THE Dragons have lined up Wales-qualified Bath centre Max Clark as they continue to tap into the exiles market.

The Rodney Parade region are eyeing 26-year-old Clark, who was born in Bridgend to a Welsh mother.

Director of rugby Dean Ryan has also got his sights on Welsh-qualified Exeter lock Sean Lonsdale, formerly of RGC, and Ulster hooker Bradley Roberts, who won his first cap against South Africa in the autumn and needs to play in Wales to remain eligible for international rugby.

The Dragons are looking to boost their midfield and Clark would fit the bill, allowing him to push for Test rugby in red.

South Wales Argus: The Dragons are eyeing Bath's Max ClarkThe Dragons are eyeing Bath's Max Clark

The centre played for England Under-20s and turned down a place on Wales’ tour to face Tonga and Samoa in 2017 while keeping his international options open.

This season they have picked from Wales hopeful Aneurin Owen, Jack Dixon, Adam Warren and Jamie Roberts.

Cory Allen was signed last summer to continue his recovery from a serious knee injury but is yet to feature, wing Jared Rosser has been trialled as a 13 and Tom Griffiths is on loan at Coventry.

The Dragons have targeted Welsh-qualified signings from England in recent seasons, bringing in Test stars Will Rowlands, Jonah Holmes and Ross Moriarty so that they could add to their caps.

Of the current squad, Welsh heritage was a contributing factor in the signings of Lloyd Fairbrother, Joe Maksymiw, Greg Bateman, Huw Taylor and Tom Griffiths.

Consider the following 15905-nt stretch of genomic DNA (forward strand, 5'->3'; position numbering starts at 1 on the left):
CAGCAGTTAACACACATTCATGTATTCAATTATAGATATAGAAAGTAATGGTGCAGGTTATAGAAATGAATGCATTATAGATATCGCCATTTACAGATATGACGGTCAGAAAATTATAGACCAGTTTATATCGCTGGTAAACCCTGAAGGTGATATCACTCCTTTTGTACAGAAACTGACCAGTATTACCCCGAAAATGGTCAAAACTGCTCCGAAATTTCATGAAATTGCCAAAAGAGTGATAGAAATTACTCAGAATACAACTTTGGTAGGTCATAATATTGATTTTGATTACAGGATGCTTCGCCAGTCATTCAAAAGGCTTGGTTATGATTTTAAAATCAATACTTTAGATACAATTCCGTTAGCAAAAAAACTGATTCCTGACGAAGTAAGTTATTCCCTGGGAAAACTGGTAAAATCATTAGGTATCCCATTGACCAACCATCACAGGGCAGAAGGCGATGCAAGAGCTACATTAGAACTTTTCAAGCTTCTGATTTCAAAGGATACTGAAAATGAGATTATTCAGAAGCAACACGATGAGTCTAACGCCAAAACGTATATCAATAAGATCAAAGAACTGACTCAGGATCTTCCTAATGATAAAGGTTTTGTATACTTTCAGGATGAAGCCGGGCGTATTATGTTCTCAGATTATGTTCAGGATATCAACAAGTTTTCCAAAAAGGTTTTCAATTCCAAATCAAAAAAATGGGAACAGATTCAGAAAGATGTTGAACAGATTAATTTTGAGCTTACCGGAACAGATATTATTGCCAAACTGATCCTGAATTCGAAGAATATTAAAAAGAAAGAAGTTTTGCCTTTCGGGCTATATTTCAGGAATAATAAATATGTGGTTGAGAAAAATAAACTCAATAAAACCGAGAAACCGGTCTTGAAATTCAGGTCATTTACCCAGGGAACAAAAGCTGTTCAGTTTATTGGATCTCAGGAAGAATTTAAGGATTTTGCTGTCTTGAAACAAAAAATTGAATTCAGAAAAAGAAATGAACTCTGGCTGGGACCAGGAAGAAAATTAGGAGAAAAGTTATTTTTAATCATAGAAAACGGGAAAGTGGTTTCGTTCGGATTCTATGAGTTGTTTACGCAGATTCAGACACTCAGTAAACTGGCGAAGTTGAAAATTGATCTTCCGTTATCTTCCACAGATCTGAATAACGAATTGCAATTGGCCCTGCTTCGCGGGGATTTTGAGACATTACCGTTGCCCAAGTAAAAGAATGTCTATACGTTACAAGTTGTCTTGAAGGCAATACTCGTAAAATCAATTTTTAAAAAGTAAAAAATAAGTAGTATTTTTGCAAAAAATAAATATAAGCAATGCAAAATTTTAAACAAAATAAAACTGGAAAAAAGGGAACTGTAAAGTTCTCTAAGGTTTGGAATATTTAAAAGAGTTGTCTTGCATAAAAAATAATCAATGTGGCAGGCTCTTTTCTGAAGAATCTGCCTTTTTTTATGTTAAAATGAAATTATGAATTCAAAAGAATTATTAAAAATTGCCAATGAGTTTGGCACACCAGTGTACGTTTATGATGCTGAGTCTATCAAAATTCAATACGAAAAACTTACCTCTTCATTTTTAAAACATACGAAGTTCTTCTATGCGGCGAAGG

Asked about recruitment last week, Ryan said the Dragons have been working to bolster their ranks and that a lack of movement between regions has led them to look to England.

“It's coming along and the appropriate time we will make announcements, but it's challenging to say the least,” said the director of rugby.

“There doesn’t seem to be a huge amount of movement [within Wales]. Liam Williams [from the Scarlets to Cardiff] is a deal that was done and I don't think it was ever an opportunity for us as a national 38 player.

“Internal movement doesn’t seem to support our recruitment so we have had to look across the bridge and be smart about people that are potentially Welsh-qualified as a way of supporting the players that are here.”

The regions are still thrashing out their budgets for the next three seasons, negotiating how they will divide payment from the Welsh Rugby Union.

Dragons chairman David Buttress said in December that he hoped there would be clarity in mid-January but the one certainty is that the Rodney Parade amount will be lower than their three rivals.

“We are working towards a figure,” said Ryan. “That figure is not great and we will wait to see what challenges or support we might get over the next couple of months.”